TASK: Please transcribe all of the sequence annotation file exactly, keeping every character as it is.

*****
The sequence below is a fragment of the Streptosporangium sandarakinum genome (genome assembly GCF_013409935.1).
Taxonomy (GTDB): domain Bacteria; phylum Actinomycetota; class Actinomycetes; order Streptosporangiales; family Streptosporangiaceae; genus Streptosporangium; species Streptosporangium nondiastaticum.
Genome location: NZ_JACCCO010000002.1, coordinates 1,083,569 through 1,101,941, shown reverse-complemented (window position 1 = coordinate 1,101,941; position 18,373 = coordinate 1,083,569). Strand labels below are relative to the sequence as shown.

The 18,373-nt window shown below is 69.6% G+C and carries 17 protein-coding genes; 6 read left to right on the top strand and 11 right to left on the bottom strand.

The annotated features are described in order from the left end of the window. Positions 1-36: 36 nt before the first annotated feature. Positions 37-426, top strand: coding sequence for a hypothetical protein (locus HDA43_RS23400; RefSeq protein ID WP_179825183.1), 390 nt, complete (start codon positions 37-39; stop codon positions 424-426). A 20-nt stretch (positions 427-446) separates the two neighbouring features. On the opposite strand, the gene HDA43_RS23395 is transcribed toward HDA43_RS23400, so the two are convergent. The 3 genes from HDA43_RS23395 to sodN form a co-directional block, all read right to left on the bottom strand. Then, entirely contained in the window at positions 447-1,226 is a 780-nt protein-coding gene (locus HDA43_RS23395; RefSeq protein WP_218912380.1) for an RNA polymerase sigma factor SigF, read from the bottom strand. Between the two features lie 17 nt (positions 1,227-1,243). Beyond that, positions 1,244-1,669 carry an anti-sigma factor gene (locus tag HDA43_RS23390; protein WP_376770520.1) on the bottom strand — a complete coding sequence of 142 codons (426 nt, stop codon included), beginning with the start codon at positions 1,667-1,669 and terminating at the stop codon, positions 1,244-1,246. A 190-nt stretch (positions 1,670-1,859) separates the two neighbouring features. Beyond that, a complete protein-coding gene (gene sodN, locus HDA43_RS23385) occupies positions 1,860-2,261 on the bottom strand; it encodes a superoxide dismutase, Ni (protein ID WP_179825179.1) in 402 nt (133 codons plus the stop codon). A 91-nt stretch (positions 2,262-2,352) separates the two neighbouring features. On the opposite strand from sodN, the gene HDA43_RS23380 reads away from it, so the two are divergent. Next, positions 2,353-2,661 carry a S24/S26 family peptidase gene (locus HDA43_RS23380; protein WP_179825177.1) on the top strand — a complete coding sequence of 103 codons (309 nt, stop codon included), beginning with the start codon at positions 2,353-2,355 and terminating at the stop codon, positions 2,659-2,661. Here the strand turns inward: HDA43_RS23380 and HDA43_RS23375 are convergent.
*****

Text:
The sequence below is a fragment of the Streptosporangium sandarakinum genome (genome assembly GCF_013409935.1).
Taxonomy (GTDB): domain Bacteria; phylum Actinomycetota; class Actinomycetes; order Streptosporangiales; family Streptosporangiaceae; genus Streptosporangium; species Streptosporangium nondiastaticum.
Genome location: NZ_JACCCO010000002.1, coordinates 1,083,569 through 1,101,941, shown reverse-complemented (window position 1 = coordinate 1,101,941; position 18,373 = coordinate 1,083,569). Strand labels below are relative to the sequence as shown.

The 18,373-nt window shown below is 69.6% G+C and carries 17 protein-coding genes; 6 read left to right on the top strand and 11 right to left on the bottom strand.

The annotated features are described in order from the left end of the window. Positions 1-36: 36 nt before the first annotated feature. Positions 37-426, top strand: coding sequence for a hypothetical protein (locus HDA43_RS23400; RefSeq protein ID WP_179825183.1), 390 nt, complete (start codon positions 37-39; stop codon positions 424-426). A 20-nt stretch (positions 427-446) separates the two neighbouring features. On the opposite strand, the gene HDA43_RS23395 is transcribed toward HDA43_RS23400, so the two are convergent. The 3 genes from HDA43_RS23395 to sodN form a co-directional block, all read right to left on the bottom strand. Then, entirely contained in the window at positions 447-1,226 is a 780-nt protein-coding gene (locus HDA43_RS23395; RefSeq protein WP_218912380.1) for an RNA polymerase sigma factor SigF, read from the bottom strand. Between the two features lie 17 nt (positions 1,227-1,243). Beyond that, positions 1,244-1,669 carry an anti-sigma factor gene (locus tag HDA43_RS23390; protein WP_376770520.1) on the bottom strand — a complete coding sequence of 142 codons (426 nt, stop codon included), beginning with the start codon at positions 1,667-1,669 and terminating at the stop codon, positions 1,244-1,246. A 190-nt stretch (positions 1,670-1,859) separates the two neighbouring features. Beyond that, a complete protein-coding gene (gene sodN, locus HDA43_RS23385) occupies positions 1,860-2,261 on the bottom strand; it encodes a superoxide dismutase, Ni (protein ID WP_179825179.1) in 402 nt (133 codons plus the stop codon). A 91-nt stretch (positions 2,262-2,352) separates the two neighbouring features. On the opposite strand from sodN, the gene HDA43_RS23380 reads away from it, so the two are divergent. Next, positions 2,353-2,661 carry a S24/S26 family peptidase gene (locus HDA43_RS23380; protein WP_179825177.1) on the top strand — a complete coding sequence of 103 codons (309 nt, stop codon included), beginning with the start codon at positions 2,353-2,355 and terminating at the stop codon, positions 2,659-2,661. Here the strand turns inward: HDA43_RS23380 and HDA43_RS23375 are convergent.